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Great Pacific Garbage Patch
By Ahnika LeRoy, Contributor

"It seemed unbelievable, but I never found a clear spot. In the week it took to cross the subtropical high [between Hawaii and the continental U.S.], no matter what time of day I looked, plastic debris was floating everywhere: bottles, bottle caps, wrappers, fragments.”

Great Pacific Garbage Patch

Since Captain Charles Moore’s discovery of the Great Pacific Garbage Patch in 1997, nonprofits and governmental organizations have uncovered startling information about this massive dump of floating trash. Comprised of two smaller patches, one near California, and the other off Japan’s shore, the garbage patch stretches in a band across the Pacific Ocean.

Twice as big as the state of Texas, garbage accumulates because much of it is not biodegradeable. An astonishing “80% of the floating debris in the Great Pacific Garbage Patch comes from land-based activities in North America and Asia.” Often, the result in people failing to dispose of non-biodegradable items like fishing gear, shoes, and bottles. In addition to regular plastics, the patch is riddled with microplastics. These tiny bits of plastic make much of the Great Pacific Garbage Patch water look like a cloudy soup.

Oceanographers and ecologists recently discovered that about 70% of marine debris sinks to the bottom of the ocean. The Great Pacific Garbage Patch holds over 700 million tons of trash, in the top nine feet of water. Recent discoveries from oceanographers and ecologists suggest approximately 70% of marine debris sink, which means the garbage patch zone may well hold over 2.1 billion tons of trash.

With so much plastic trash in our oceans, health risks to both marine life and people are increased. Plastics break down through photodegradation, in which photons alter or break down an item’s chemical structure. This process releases chemicals, such as bisphenol-A (BPA), which has been shown to interfere with organ development, cognitive function and mood. Plastics can also absorb pollutants like PCBs, from the seawater. These chemicals can then enter the food chain when the plastics are consumed by marine life, and enter people when we consume seafood.

In addition to the microscopic chemical hazards, the trash soup takes a toll on marine life. If fish, turtles and whales eat plastic objects, it can sicken or kill them. Over one-third of fish sampled by Aglalita , a nonprofit started by Charles Moore, had eaten polluted plastic fragments. One 2.5 inch fish had 84 pieces of plastic in its tiny digestive tract. Ocean animals are also killed by dangerous plastic waste that entangles or traps them, often suffocating them underwater.

The Great Pacific Garbage Patch is not the only sea trash patch but it is the biggest. Other areas of the world are developing smaller patches just like the one in the Pacific, and some of these are in more populated areas. The Atlantic and Indian Oceans both have trash patches. Even smaller bodies of water, such as the North Sea are seeing considerable trash congregation. Due to greater proximity to people, some smaller patches may pose a greater threat than the Great Pacific Garbage Patch.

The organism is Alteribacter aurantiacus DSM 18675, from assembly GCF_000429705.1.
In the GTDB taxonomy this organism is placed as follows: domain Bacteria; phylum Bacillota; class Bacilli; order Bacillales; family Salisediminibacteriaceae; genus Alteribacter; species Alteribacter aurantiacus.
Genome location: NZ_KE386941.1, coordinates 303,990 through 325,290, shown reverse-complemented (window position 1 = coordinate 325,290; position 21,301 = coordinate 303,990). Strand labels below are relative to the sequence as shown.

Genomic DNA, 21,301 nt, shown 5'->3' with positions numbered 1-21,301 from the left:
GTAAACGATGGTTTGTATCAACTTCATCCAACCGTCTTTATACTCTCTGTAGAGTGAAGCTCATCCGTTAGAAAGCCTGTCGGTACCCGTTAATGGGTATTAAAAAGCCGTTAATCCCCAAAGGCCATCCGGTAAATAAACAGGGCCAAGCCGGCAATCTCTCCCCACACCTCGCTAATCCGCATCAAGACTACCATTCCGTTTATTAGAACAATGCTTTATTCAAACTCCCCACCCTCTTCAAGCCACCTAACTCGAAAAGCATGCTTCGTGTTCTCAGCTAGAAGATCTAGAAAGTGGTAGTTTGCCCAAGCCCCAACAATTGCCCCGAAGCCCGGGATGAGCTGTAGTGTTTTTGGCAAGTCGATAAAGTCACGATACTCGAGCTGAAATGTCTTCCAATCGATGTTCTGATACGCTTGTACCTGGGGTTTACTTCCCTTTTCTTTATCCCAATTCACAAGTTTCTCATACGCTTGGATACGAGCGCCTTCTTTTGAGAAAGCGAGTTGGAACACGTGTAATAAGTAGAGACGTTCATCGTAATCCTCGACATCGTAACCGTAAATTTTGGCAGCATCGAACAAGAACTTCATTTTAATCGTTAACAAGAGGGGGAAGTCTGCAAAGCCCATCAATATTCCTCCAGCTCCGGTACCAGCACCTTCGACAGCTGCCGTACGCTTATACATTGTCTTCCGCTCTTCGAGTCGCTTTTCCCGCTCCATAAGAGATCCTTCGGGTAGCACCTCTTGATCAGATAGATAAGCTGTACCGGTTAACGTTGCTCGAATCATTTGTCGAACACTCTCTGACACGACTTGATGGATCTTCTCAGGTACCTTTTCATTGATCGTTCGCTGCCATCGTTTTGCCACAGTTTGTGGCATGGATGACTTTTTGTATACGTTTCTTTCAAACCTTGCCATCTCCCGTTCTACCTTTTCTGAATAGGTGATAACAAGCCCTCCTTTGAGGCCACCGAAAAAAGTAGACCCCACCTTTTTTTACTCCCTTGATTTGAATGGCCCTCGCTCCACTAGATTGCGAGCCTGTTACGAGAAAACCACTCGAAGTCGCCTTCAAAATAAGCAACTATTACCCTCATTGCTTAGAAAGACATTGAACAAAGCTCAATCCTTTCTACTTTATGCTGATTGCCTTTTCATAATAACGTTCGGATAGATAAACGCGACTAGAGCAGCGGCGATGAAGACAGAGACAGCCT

These patches will not dissipate by themselves. In a 2010 report, Trash Travels estimated that plastic bags can take 20 years to decompose, plastic bottles take 450 years, and fishing nets require 600 years. The Great Pacific Garbage Patch is not in any nations’ coastal waters so no nation will take responsibility or provide funding to clean it up.  The National Ocean and Atmospheric Administration’s Marine Debris Program has estimated that it would take 67 ships and one year to clean up less than one percent of the garbage patch.

However, more innovative practices and new technologies can drastically lower the time and resources required to clean it up. Nineteen-year-old Boyan Slat has designed a stingray-shaped trash collection vessel that navigates using ocean currents. It is estimated to be able to clean the entire north pacific garbage patch within five years.

His concept has won recognition from groups such as the Dutch Ministry of Infrastructure and the Environment. It is estimated the project would be profitable, and all plastics from the Great Pacific Garbage patch could be worth more than $500 million.

Scientists agree that reducing our use of plastics and increasing use of biodegradable products will help to produce the desired change. Thankfully, Biodegradable product demand for North America, Europe, and Asia is predicted to rise to nearly 525,000 metric tons in 2017, representing an average annual growth rate of almost 15 percent over the 2012 level.

Recycling plastic is another great way to help. Currently, only 7% of the plastic in the U.S. is recycled, though it too is growing strongly: the percentage of people with access to plastic recycling in addition to bottles has doubled since 2008, and plastic bottling recycling has experienced a two-decade growth spurt.

Though there are environmental dangers present, and the development and growth of garbage patches worldwide is an extreme challenge, we are not without a solution. Thanks to increasing recycling, biodegradable product demand, and Boylan Slat’s invention, it is possible to slow the growth, and even begin to reduce the size of humanity’s largest unintentional dumping ground.

Creative Commons: “Great Pacific Garbage Patch, photo author Lindsey Hoshaw" by Duncan Kinney is licensed under CC BY 3.0

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Posted: July 22, 2015